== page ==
What Has Been Forbidden

May 16, 2013 — Leave a comment

Some women love only what they can hold in their arms; others, only what they can’t. ~Mignon McLaughlin, The Second Neurotic’s Notebook, 1966..

Seriously, why is it that we long for that which our hands cannot secure?

Why are the so-called “greatest love stories” of our time those that tell of forbidden love? Our favorites always have the underlying theme of two people who should not be together, frustrating fate. We are obsessed with love that loves in spite of circumstances, love that is off limits, love that is forbidden and untouchable.

Anne Boleyn and King Henry, Romeo and Juliet, Lancelot and Guinevere. Whether fictional or real, their stories http://cdn.rickey.org/wp-content/uploads/2013/04/romeo_and_juliet_hailee_steinfeld.pngfascinate us.

What is our obsession with the unattainable? Why do we long for something we can’t have? It cannot be practical for longevity purposes, or we would all have the fate of Anne Boleyn. Where does it stem from?

Adam and Eve and our sin nature. Adam and Eve had everything their heart could ever desire and more as well as everything they had need of. Only one thing was forbidden to them, the fruit of the tree of the knowledge of good and evil. Why sacrifice paradise for one forbidden thing? One thing that was completely unnecessary anyway. The allure came because it was forbidden. It was not because they lacked something; it was simply because the Lord said no.

This pursuit and appeal of what we cannot have still lingers in every one of us today. Like Adam and Eve, we pursue what is off limits to us. Even from birth this desire can be seen. Consider the way a child looks at you when you say no and does it anyway. How telling a teenager not to do something seems to propel them to do just that. We long for the forbidden. We chase that which we cannot/should not have.

Have we therefore trained our society that love has to be something forbidden in order for it to stir our hearts? That the only love worth getting is the unattainable? Couldn’t we then argue that by these standards marriage should be ended when the passion and excitement of the chase are gone? No one can be chased forever. There will come a time when all lovers are within the grasp of their pursuer.

Is this then the end of romance and longing? I sure hope not. Marriage, although a journey unlike courtship still contains its mysteries. But we must acknowledge to each other that this journey is no less than the journey before it and determine that marriage will be more of an adventure than the forbidden love that we are taught by culture to desire. There is so much richness in choosing to spend the rest of your days with the same person. It is what God intended for marriage.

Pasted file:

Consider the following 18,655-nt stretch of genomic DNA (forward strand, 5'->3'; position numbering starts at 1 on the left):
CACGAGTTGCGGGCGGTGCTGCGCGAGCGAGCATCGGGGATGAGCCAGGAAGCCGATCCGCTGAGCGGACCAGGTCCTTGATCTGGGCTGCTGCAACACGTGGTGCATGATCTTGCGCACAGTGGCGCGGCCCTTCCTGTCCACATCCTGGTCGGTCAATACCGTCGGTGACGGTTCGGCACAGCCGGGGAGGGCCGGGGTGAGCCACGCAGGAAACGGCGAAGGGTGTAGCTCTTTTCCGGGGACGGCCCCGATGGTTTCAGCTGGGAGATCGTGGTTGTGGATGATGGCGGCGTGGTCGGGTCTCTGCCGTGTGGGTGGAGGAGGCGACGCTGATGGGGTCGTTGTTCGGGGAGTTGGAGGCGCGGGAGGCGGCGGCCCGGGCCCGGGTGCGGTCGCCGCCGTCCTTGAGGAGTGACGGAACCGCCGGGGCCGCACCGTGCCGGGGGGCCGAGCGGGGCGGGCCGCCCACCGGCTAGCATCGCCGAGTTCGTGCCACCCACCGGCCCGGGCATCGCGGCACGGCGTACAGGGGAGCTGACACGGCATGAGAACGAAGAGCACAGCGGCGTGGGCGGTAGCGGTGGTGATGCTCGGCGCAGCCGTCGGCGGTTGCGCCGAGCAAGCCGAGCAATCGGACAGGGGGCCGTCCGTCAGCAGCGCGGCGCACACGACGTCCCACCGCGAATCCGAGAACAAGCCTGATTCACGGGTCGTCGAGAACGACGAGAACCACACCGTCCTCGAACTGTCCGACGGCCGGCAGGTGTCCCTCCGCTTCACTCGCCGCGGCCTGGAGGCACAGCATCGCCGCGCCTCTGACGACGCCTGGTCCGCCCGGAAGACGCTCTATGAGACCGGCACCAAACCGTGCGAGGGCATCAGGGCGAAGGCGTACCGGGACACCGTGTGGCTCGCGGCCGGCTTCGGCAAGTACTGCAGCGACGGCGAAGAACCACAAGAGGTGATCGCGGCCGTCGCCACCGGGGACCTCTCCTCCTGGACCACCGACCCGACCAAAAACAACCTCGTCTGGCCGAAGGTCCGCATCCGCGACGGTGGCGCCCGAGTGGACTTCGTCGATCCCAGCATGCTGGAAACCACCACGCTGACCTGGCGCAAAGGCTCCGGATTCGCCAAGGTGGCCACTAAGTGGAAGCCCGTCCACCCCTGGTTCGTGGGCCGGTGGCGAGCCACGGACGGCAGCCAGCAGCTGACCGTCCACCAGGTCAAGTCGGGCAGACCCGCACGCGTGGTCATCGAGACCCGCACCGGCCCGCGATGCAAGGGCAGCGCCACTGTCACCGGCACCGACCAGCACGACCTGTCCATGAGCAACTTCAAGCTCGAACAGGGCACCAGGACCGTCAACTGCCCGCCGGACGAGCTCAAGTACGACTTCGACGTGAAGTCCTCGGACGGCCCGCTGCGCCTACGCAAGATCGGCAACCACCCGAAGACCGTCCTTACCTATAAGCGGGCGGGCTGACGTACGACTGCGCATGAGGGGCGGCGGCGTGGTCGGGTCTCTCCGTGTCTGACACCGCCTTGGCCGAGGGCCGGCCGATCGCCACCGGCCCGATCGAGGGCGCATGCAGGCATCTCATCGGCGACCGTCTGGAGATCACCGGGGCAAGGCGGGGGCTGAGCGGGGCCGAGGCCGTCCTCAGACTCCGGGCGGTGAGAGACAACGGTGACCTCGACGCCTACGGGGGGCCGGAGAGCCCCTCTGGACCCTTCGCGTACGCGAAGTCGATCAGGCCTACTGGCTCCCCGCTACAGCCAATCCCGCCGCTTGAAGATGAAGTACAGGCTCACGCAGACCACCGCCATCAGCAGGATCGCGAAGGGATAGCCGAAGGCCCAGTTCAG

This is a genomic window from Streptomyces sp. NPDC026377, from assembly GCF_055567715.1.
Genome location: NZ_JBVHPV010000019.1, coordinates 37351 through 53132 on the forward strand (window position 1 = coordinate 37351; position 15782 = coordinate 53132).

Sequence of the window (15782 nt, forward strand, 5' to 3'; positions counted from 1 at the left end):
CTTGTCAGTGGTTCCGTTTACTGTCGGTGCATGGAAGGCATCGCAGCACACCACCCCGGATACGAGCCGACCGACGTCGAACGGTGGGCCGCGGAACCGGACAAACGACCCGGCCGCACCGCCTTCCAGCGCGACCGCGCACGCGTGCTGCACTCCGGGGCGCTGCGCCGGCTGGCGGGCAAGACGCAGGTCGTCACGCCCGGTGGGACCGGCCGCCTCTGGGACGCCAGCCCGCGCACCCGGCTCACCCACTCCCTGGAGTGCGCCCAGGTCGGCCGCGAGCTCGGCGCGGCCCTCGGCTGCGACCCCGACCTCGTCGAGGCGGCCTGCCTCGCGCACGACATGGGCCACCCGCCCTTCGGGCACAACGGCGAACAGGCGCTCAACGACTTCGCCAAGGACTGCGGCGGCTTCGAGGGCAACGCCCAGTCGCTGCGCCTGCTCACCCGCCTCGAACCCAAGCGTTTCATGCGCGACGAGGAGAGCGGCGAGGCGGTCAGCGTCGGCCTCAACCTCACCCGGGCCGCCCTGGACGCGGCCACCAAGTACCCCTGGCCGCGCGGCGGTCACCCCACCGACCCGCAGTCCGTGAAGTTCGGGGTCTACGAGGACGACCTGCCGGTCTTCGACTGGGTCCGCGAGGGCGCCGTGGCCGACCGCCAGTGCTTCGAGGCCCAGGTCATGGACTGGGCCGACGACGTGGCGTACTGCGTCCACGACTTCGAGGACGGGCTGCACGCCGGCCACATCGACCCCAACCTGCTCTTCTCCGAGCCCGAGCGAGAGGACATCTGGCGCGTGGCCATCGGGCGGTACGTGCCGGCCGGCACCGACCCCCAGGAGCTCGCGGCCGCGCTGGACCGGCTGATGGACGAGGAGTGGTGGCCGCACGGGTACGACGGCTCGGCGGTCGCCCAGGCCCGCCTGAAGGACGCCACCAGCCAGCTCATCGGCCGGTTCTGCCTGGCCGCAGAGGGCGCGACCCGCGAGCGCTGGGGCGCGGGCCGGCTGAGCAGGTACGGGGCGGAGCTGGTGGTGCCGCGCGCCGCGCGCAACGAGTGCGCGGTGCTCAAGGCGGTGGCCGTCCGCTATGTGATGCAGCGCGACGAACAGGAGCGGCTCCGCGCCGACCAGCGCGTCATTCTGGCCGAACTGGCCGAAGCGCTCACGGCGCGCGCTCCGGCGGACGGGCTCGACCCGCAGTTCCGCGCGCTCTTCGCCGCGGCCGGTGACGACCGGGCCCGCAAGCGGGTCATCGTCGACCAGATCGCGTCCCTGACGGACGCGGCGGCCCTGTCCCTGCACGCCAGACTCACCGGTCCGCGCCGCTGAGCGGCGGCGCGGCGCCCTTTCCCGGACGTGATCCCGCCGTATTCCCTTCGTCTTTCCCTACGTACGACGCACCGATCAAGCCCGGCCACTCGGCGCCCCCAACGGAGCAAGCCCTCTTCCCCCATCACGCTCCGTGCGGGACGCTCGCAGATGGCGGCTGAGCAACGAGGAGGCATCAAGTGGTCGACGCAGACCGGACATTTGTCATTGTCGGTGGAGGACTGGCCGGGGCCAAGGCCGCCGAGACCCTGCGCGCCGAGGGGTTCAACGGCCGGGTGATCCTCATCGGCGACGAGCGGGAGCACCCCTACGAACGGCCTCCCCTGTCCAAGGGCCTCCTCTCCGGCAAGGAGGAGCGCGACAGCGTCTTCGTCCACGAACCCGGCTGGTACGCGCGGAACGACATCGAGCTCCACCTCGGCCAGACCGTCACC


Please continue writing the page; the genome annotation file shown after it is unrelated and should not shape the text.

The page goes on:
We must fight against this desire for the forbidden, this sin nature. As we see the demise of marriage and our culture filled with perversities that come from pursuing those things that are forbidden (including things like porn, drugs, fornication, etc.) We must acknowledge that life is not about the chase of the unattainable, that some things are better undiscovered and that love is much more than the excitement of a chase.

Lastly, this desire can lead unbelievers to reject God, because His love is so freely given and unearned. This goes against everything our society is taught, this goes against our very sin nature. We have learned that everything has a price and nothing can be handed out for free. It even carries into our walk as Christians and leads us into religiosity. We feel we must work for God’s favor, even though it’s clear in His Word that we should not. (Ephesians 2:8,9)

Lord, help us to overcome this sin nature. Help us to love others as you would have us love and to give up the pursuit of that which is forbidden to us. Let us deny our sin nature and experience the safety of your love. Help us to not toy with each other’s hearts just to make the chase interesting. Let us accept your love as you freely offer it and make no effort to try to feebly earn it.

True love stories never have endings and they exist long after the novelty has worn off.

About the Author


Erica Beiler is currently pursuing her Masters degree in Psychology. An aspiring psychologist and writer, she is currently working on a novel and a book on the psychology of waiting. She possesses grand aspirations centered in the will of her Savior and writes mostly to please Him. Also, she thinks you’re beautiful.


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